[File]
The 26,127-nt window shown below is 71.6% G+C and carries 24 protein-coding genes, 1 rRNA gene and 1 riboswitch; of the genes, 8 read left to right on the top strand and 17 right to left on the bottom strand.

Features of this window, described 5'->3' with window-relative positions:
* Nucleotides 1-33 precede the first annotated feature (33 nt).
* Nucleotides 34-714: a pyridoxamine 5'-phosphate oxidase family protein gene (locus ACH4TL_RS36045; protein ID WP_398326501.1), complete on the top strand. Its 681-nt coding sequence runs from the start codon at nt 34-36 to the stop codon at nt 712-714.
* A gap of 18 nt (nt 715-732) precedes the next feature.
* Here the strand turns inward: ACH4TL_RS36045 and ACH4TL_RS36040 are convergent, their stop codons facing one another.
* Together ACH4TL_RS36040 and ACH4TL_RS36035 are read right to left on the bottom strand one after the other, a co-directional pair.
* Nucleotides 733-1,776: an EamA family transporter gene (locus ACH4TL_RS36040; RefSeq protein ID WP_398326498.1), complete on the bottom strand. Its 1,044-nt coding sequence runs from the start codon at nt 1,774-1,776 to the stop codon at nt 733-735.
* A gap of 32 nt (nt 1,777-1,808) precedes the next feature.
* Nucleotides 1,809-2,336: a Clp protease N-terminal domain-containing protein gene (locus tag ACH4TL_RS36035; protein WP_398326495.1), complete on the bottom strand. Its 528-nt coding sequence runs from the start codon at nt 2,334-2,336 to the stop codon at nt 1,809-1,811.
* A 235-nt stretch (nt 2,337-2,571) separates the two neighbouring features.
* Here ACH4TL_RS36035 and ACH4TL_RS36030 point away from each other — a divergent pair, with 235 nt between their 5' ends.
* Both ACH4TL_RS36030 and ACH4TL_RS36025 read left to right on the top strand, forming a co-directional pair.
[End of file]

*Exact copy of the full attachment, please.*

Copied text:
The 26,127-nt window shown below is 71.6% G+C and carries 24 protein-coding genes, 1 rRNA gene and 1 riboswitch; of the genes, 8 read left to right on the top strand and 17 right to left on the bottom strand.

Features of this window, described 5'->3' with window-relative positions:
* Nucleotides 1-33 precede the first annotated feature (33 nt).
* Nucleotides 34-714: a pyridoxamine 5'-phosphate oxidase family protein gene (locus ACH4TL_RS36045; protein ID WP_398326501.1), complete on the top strand. Its 681-nt coding sequence runs from the start codon at nt 34-36 to the stop codon at nt 712-714.
* A gap of 18 nt (nt 715-732) precedes the next feature.
* Here the strand turns inward: ACH4TL_RS36045 and ACH4TL_RS36040 are convergent, their stop codons facing one another.
* Together ACH4TL_RS36040 and ACH4TL_RS36035 are read right to left on the bottom strand one after the other, a co-directional pair.
* Nucleotides 733-1,776: an EamA family transporter gene (locus ACH4TL_RS36040; RefSeq protein ID WP_398326498.1), complete on the bottom strand. Its 1,044-nt coding sequence runs from the start codon at nt 1,774-1,776 to the stop codon at nt 733-735.
* A gap of 32 nt (nt 1,777-1,808) precedes the next feature.
* Nucleotides 1,809-2,336: a Clp protease N-terminal domain-containing protein gene (locus tag ACH4TL_RS36035; protein WP_398326495.1), complete on the bottom strand. Its 528-nt coding sequence runs from the start codon at nt 2,334-2,336 to the stop codon at nt 1,809-1,811.
* A 235-nt stretch (nt 2,337-2,571) separates the two neighbouring features.
* Here ACH4TL_RS36035 and ACH4TL_RS36030 point away from each other — a divergent pair, with 235 nt between their 5' ends.
* Both ACH4TL_RS36030 and ACH4TL_RS36025 read left to right on the top strand, forming a co-directional pair.